Wednesday, April 29, 2009

Pointers for IT Business Continuity & Pandemics

One topic close to my heart is the concept "working anywhere." Not just telecommuting, but literally working within a distributed workforce.

While the chatter in the market is all about connectivity, I'll point out that a laptop and a VPN aren't sufficient -- there are managerial and organizational issues to take notice of.

Now, some jobs don't need you to "be in the office" and in fact, sometimes being in the office is plain wrong. For example, if you're a salesperson, you're probably in an office 10% of your time, if that much -- so why do companies pay for that permanent office space? The other example of when going to the office is wrong is during a potential Pandemic... As we've seen this week in Mexico, the government has already taken steps to reduce congregating individuals by closing-down the schools. This could easily escalate into voluntary (or mandatory) steps whereby adults need to stay home from the office.

But how would this affect business operations? Most business continuity / continuity of operations (BC/COOP) focus on keeping the IT portion of the business running... but what if there aren't any people to run them?

Lots of content is now being written by industry analysts; In a recent Forrester Research Blog, Stephanie Balaouras writes "Swine Flu? What It Means For IT Professionals"; they cite a recent joint Forrester and Disaster Recovery Journal survey regarding BC strategies.

Gartner Research has also put out a press release "Swine Flu Is a Reason to Act, Not Panic," and Networkworld has a pretty insightful "10 Tips for swine flu planning."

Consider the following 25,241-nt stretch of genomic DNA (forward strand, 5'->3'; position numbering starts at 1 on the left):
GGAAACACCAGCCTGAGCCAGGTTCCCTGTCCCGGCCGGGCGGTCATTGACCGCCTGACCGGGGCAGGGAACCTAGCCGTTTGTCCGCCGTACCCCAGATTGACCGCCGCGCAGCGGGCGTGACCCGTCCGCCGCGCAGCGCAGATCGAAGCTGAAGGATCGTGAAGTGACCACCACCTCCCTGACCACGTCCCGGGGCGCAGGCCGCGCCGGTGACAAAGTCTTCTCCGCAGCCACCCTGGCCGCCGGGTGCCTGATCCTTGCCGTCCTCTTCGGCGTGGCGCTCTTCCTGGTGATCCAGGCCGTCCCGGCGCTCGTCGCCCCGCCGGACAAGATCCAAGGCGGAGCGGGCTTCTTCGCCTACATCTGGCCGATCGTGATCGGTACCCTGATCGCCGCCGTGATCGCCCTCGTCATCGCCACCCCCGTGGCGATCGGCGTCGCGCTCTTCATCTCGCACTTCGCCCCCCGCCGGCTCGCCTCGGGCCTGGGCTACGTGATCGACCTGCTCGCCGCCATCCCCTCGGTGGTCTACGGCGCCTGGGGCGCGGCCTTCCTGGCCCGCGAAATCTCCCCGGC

But let me share one aspect that these high-level recommendations don't touch-on as they should: Managing the organization when it's distributed and/or remote.

Getting all of the VPN and laptop technology into the hands of workers is one thing; keeping them functioning as a cohesive group with management oversight and direction is another. If people end up working remotely for 2+ weeks, this becomes a critical issue.

I've spent some serious professional time examining this, particularly with one of the leaders in the field, Sun Microsystems... where a significant fraction of employees are remote/virtual workers. Sun has a mature approach to implementing this, called Sun OpenWork. Check out a very excellent whitepaper on "Managing in a virtual organization"

You should also check out TeleTrips, who specialize in consulting for distributed/virtual organizations, telecommuting programs, scenario planning, and online tools. Whether your enterprise wants to invoke a mobile work program, or just have a BC/COOP plan in place should a disaster occur, these folks help examine work and management practices, facility locations and technology infrastructure, and then put in place the appropriate programs & training.

It's all very different from a laptop and a modem. And should a natural disaster strike (esp. here in sunny CA) people might not be able to, or might be told not to, come to the office. Be prepared.

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